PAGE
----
Presumably by ‘today’s culture’ you mean the notion that feral youths are roaming in packs and are too frightening for a person to approach. I’m not disputing that scenario does exist, but I haven’t seen anything like it outside the Chimney House. Have you tried talking to them at all? They all seem very nice to me. Also, it’s easy to criticise the young, but I find that it pays to re-examine my own youthful antics. I found myself becoming very annoyed recently by a loud house party which went on late into the night. Before reaching the fuming stage, I managed to remember that the house only has such a party about twice per summer and I behaved in a similar way when I was younger. Children need more guidance from adults about what is acceptable behaviour; they are the responsibility of all of us, not just their parents. That, after all, is how they learn to be considerate. You can probably remember as a child being taken to task for your behaviour by another adult. Calling the police does not foster the sense of community which we should be encouraging.

    Perhaps one of the parents of the children concerned would like to comment?


  4. Thanks for your reply Sarah and yes, I would not welcome the introduction of a HomeZone scheme being introduced. Such schemes have there place but I don’t think it would prove beneficial to this area.

    By “today’s culture”, I was referring more to the fact that to approach the children could easily become confrontational, especially if the parents become involved. There is also the risk of being victimised or the subject of pranks if they know where you live. It is for reasons such as this that the police recommend that they deal with such problems.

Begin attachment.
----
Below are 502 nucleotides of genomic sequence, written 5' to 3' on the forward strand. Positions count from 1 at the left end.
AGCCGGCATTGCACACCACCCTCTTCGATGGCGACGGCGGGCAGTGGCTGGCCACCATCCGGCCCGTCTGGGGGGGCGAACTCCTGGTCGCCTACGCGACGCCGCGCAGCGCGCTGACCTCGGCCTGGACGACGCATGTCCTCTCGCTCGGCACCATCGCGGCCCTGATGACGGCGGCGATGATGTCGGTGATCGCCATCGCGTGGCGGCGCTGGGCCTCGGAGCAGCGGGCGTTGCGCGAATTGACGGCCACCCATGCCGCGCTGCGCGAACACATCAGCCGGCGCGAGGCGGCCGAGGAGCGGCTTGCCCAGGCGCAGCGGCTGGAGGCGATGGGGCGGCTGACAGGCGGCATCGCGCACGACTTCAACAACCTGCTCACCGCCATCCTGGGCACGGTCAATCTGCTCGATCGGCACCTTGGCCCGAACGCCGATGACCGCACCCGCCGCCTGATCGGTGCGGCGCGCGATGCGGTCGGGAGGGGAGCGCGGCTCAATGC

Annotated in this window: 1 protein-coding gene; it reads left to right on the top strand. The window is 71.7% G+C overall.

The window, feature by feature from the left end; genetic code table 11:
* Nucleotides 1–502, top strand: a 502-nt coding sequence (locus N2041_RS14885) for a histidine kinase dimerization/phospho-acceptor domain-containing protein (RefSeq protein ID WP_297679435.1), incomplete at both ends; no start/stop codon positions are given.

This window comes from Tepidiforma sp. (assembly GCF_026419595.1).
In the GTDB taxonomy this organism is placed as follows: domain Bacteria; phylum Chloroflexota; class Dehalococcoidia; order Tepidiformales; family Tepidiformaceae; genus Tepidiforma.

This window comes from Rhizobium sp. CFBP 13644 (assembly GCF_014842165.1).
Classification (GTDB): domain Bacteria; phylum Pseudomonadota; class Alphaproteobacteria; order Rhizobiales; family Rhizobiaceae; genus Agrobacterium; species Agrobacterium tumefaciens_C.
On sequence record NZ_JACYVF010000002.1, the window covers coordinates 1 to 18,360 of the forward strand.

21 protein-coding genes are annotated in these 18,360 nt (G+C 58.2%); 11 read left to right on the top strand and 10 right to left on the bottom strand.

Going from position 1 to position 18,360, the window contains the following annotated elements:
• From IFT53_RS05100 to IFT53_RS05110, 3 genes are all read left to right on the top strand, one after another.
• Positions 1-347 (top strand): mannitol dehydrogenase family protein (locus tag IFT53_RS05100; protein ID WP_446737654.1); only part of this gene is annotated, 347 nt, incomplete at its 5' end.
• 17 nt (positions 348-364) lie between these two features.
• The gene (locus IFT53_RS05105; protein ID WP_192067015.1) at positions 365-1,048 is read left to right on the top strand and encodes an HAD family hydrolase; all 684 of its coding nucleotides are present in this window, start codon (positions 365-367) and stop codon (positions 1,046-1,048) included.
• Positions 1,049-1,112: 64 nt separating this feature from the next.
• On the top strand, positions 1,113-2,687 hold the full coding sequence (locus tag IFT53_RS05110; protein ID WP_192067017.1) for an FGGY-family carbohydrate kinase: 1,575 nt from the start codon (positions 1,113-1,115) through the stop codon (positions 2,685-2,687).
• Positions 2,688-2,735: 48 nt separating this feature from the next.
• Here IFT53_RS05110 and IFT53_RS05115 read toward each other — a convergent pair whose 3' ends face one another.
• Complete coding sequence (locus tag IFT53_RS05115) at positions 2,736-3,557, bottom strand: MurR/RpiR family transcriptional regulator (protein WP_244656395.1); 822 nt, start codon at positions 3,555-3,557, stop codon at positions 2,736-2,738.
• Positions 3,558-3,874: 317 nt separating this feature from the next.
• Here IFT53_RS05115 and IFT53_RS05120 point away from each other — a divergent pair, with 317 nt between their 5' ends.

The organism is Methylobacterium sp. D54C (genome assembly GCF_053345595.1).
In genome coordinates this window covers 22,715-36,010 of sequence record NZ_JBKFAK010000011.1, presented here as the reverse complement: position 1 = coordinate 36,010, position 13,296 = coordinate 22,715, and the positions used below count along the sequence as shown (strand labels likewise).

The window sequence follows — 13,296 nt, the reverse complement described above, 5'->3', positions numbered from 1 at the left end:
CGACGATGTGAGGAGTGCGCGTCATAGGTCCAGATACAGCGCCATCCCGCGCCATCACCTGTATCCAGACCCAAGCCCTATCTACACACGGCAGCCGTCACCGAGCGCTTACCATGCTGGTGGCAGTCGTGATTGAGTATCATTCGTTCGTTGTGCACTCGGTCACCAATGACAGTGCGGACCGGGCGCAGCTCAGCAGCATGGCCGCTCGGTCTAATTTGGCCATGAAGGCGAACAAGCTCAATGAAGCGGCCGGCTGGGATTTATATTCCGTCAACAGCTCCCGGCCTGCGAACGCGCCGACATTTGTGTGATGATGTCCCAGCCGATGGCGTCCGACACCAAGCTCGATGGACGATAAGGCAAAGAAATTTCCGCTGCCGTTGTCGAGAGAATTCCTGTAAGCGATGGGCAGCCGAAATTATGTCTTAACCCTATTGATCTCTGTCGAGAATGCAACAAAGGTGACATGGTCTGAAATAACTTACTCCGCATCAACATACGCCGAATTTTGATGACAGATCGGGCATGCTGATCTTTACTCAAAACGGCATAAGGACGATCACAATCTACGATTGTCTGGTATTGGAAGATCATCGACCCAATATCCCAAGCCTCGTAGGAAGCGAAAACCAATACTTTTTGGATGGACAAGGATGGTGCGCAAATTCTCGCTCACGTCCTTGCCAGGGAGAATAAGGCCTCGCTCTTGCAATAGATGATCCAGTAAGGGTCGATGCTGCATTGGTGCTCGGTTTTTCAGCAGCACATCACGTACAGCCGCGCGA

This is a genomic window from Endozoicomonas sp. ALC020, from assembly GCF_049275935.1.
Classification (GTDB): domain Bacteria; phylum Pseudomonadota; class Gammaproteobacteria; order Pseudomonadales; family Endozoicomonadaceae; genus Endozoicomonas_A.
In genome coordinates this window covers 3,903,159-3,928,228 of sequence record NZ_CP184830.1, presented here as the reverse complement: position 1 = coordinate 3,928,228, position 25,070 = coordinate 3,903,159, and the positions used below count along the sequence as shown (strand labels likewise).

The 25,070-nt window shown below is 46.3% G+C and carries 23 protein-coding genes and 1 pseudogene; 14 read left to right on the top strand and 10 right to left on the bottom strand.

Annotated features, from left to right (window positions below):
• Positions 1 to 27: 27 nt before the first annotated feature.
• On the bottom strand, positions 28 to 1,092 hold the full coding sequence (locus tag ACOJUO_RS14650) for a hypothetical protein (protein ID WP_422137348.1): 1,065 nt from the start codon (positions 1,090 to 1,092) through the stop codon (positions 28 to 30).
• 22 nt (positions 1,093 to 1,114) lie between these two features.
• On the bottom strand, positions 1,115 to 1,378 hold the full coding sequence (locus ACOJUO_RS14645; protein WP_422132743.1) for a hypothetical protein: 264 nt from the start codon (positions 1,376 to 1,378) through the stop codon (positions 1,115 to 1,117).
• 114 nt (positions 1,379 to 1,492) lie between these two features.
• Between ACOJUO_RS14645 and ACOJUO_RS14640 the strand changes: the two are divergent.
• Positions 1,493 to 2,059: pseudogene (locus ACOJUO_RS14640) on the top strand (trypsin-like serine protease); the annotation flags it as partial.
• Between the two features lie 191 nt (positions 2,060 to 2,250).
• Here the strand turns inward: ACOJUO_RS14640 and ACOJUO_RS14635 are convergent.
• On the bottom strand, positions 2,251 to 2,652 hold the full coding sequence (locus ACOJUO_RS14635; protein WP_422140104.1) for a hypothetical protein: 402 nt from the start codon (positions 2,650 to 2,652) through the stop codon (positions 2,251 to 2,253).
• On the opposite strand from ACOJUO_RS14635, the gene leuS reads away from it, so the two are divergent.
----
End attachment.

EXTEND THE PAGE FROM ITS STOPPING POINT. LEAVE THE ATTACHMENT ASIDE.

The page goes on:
Although I have not personally approached the children, I am aware that some of the local residents have asked them to either move on or tone their activities down, only to be ignored. One can only assume that this is on their parents instructions!

    One question springs to mind, why don’t the children restrict their games to the local park which is less than 5 minutes walk away. After all its one of the reasons its there, and gives an environment which is basically safe and causes no nuisance to others.


  5. It is clearly concerning that children may be in danger, but I am with Sarah. Rather than threatening to report the children to the police ( playing in the streets a crime….ridiculous) we should be encouraging drivers to moderate their speed and behaviour in our area.


  6. Sarah – we will be discussing something similar to the HomeZone idea you mentioned at the PCA meeting on the 23rd. I’ll post a bit more about this in the next couple of days.


  7. Thanks Phillip for making a good point. I agree that kids shouldn’t play in the road for their own safety and others peace.

    I’m a parent and motorist/pedestrian living on Exeter Street and am sick and tired of the noise caused by skateboards/footballs in the street. It aslo seems ok to kick footballs against parked cars. With 3 decent parks within 10 minutes walk it all comes down to lazy parenting.


  8. Pleased to see that there is someone who agrees with me and is prepared to air their views. It’s a shame that the children and their parents choose to ignore local feelings. I’m sure if the situation was reversed they would be the first to complain.
    This really is a problem in which the PCA should take a stance, but surprisingly no mention was made of it at the last committee meeting. Perhaps they should consider a limited mail drop/article in the next Post, pointing out the safety issues, anti social behaviour, risk of causing damage and the fact that it is illegal.
    The problem does seem to have eased over recent weeks probably due to family holidays, but if it resurfaces I feel that the authorities will need to be involved.